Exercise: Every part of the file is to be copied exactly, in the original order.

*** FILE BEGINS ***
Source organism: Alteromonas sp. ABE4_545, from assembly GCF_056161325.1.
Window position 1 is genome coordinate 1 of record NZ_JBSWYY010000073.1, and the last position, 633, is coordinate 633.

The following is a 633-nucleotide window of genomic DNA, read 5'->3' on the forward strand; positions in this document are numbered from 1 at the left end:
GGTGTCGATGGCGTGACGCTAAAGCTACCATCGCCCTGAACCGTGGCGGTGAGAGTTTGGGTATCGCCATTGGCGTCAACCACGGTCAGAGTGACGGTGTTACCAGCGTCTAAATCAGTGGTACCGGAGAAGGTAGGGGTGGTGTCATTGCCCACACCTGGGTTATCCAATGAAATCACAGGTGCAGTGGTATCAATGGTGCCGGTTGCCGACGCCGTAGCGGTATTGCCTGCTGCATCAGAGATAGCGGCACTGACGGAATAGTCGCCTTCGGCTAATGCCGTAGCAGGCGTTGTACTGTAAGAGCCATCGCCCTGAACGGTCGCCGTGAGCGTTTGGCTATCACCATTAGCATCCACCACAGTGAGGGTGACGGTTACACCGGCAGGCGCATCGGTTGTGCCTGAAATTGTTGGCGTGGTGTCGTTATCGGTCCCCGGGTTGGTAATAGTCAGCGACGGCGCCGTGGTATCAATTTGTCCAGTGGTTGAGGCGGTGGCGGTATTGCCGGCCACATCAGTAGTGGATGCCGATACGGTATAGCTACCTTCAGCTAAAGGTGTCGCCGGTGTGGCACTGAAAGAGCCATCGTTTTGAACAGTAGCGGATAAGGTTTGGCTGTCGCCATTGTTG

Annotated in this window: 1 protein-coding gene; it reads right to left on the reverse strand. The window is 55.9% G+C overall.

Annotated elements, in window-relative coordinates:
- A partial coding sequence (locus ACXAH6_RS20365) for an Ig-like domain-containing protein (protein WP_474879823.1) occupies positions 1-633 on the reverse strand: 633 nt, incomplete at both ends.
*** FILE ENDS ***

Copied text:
Source organism: Alteromonas sp. ABE4_545, from assembly GCF_056161325.1.
Window position 1 is genome coordinate 1 of record NZ_JBSWYY010000073.1, and the last position, 633, is coordinate 633.

The following is a 633-nucleotide window of genomic DNA, read 5'->3' on the forward strand; positions in this document are numbered from 1 at the left end:
GGTGTCGATGGCGTGACGCTAAAGCTACCATCGCCCTGAACCGTGGCGGTGAGAGTTTGGGTATCGCCATTGGCGTCAACCACGGTCAGAGTGACGGTGTTACCAGCGTCTAAATCAGTGGTACCGGAGAAGGTAGGGGTGGTGTCATTGCCCACACCTGGGTTATCCAATGAAATCACAGGTGCAGTGGTATCAATGGTGCCGGTTGCCGACGCCGTAGCGGTATTGCCTGCTGCATCAGAGATAGCGGCACTGACGGAATAGTCGCCTTCGGCTAATGCCGTAGCAGGCGTTGTACTGTAAGAGCCATCGCCCTGAACGGTCGCCGTGAGCGTTTGGCTATCACCATTAGCATCCACCACAGTGAGGGTGACGGTTACACCGGCAGGCGCATCGGTTGTGCCTGAAATTGTTGGCGTGGTGTCGTTATCGGTCCCCGGGTTGGTAATAGTCAGCGACGGCGCCGTGGTATCAATTTGTCCAGTGGTTGAGGCGGTGGCGGTATTGCCGGCCACATCAGTAGTGGATGCCGATACGGTATAGCTACCTTCAGCTAAAGGTGTCGCCGGTGTGGCACTGAAAGAGCCATCGTTTTGAACAGTAGCGGATAAGGTTTGGCTGTCGCCATTGTTG

Annotated in this window: 1 protein-coding gene; it reads right to left on the reverse strand. The window is 55.9% G+C overall.

Annotated elements, in window-relative coordinates:
- A partial coding sequence (locus ACXAH6_RS20365) for an Ig-like domain-containing protein (protein WP_474879823.1) occupies positions 1-633 on the reverse strand: 633 nt, incomplete at both ends.